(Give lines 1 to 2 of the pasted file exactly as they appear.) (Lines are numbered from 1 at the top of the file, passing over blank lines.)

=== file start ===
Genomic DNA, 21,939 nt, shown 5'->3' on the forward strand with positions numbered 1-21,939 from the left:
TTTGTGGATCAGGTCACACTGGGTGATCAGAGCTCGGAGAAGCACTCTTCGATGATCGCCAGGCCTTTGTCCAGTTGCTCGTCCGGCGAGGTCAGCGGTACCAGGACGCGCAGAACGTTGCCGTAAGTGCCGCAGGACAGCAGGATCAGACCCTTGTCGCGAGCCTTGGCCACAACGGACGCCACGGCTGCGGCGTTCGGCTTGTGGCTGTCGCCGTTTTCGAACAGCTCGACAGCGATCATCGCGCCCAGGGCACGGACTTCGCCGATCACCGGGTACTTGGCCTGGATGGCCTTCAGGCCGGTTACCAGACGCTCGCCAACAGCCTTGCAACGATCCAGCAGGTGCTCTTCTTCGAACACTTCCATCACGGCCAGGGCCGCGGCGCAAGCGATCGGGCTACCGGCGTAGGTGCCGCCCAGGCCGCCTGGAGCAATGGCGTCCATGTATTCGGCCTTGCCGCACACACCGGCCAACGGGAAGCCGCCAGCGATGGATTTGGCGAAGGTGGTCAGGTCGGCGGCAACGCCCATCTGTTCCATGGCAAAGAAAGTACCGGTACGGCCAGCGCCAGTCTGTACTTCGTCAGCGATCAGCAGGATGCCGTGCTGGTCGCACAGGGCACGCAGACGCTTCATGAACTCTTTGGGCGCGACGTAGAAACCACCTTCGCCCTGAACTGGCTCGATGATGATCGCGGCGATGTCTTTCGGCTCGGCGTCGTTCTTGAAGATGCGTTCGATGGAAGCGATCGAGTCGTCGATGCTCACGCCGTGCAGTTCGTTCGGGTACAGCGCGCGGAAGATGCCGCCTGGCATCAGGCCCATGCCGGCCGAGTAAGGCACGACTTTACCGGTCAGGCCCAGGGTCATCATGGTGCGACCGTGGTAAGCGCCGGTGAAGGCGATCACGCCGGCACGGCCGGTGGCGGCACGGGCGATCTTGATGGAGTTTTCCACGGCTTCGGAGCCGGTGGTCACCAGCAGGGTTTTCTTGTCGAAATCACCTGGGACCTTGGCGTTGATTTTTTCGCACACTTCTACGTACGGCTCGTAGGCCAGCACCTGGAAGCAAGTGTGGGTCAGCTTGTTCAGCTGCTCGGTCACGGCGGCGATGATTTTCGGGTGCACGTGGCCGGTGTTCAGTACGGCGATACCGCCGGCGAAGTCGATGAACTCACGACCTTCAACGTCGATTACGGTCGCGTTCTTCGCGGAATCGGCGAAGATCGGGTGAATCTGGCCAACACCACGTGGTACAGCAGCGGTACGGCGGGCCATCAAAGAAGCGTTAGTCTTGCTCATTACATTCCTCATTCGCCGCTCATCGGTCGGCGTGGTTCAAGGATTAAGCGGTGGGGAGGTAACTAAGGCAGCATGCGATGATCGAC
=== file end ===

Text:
Genomic DNA, 21,939 nt, shown 5'->3' on the forward strand with positions numbered 1-21,939 from the left:
TTTGTGGATCAGGTCACACTGGGTGATCAGAGCTCGGAGAAGCACTCTTCGATGATCGCCAGGCCTTTGTCCAGTTGCTCGTCCGGCGAGGTCAGCGGTACCAGGACGCGCAGAACGTTGCCGTAAGTGCCGCAGGACAGCAGGATCAGACCCTTGTCGCGAGCCTTGGCCACAACGGACGCCACGGCTGCGGCGTTCGGCTTGTGGCTGTCGCCGTTTTCGAACAGCTCGACAGCGATCATCGCGCCCAGGGCACGGACTTCGCCGATCACCGGGTACTTGGCCTGGATGGCCTTCAGGCCGGTTACCAGACGCTCGCCAACAGCCTTGCAACGATCCAGCAGGTGCTCTTCTTCGAACACTTCCATCACGGCCAGGGCCGCGGCGCAAGCGATCGGGCTACCGGCGTAGGTGCCGCCCAGGCCGCCTGGAGCAATGGCGTCCATGTATTCGGCCTTGCCGCACACACCGGCCAACGGGAAGCCGCCAGCGATGGATTTGGCGAAGGTGGTCAGGTCGGCGGCAACGCCCATCTGTTCCATGGCAAAGAAAGTACCGGTACGGCCAGCGCCAGTCTGTACTTCGTCAGCGATCAGCAGGATGCCGTGCTGGTCGCACAGGGCACGCAGACGCTTCATGAACTCTTTGGGCGCGACGTAGAAACCACCTTCGCCCTGAACTGGCTCGATGATGATCGCGGCGATGTCTTTCGGCTCGGCGTCGTTCTTGAAGATGCGTTCGATGGAAGCGATCGAGTCGTCGATGCTCACGCCGTGCAGTTCGTTCGGGTACAGCGCGCGGAAGATGCCGCCTGGCATCAGGCCCATGCCGGCCGAGTAAGGCACGACTTTACCGGTCAGGCCCAGGGTCATCATGGTGCGACCGTGGTAAGCGCCGGTGAAGGCGATCACGCCGGCACGGCCGGTGGCGGCACGGGCGATCTTGATGGAGTTTTCCACGGCTTCGGAGCCGGTGGTCACCAGCAGGGTTTTCTTGTCGAAATCACCTGGGACCTTGGCGTTGATTTTTTCGCACACTTCTACGTACGGCTCGTAGGCCAGCACCTGGAAGCAAGTGTGGGTCAGCTTGTTCAGCTGCTCGGTCACGGCGGCGATGATTTTCGGGTGCACGTGGCCGGTGTTCAGTACGGCGATACCGCCGGCGAAGTCGATGAACTCACGACCTTCAACGTCGATTACGGTCGCGTTCTTCGCGGAATCGGCGAAGATCGGGTGAATCTGGCCAACACCACGTGGTACAGCAGCGGTACGGCGGGCCATCAAAGAAGCGTTAGTCTTGCTCATTACATTCCTCATTCGCCGCTCATCGGTCGGCGTGGTTCAAGGATTAAGCGGTGGGGAGGTAACTAAGGCAGCATGCGATGATCGAC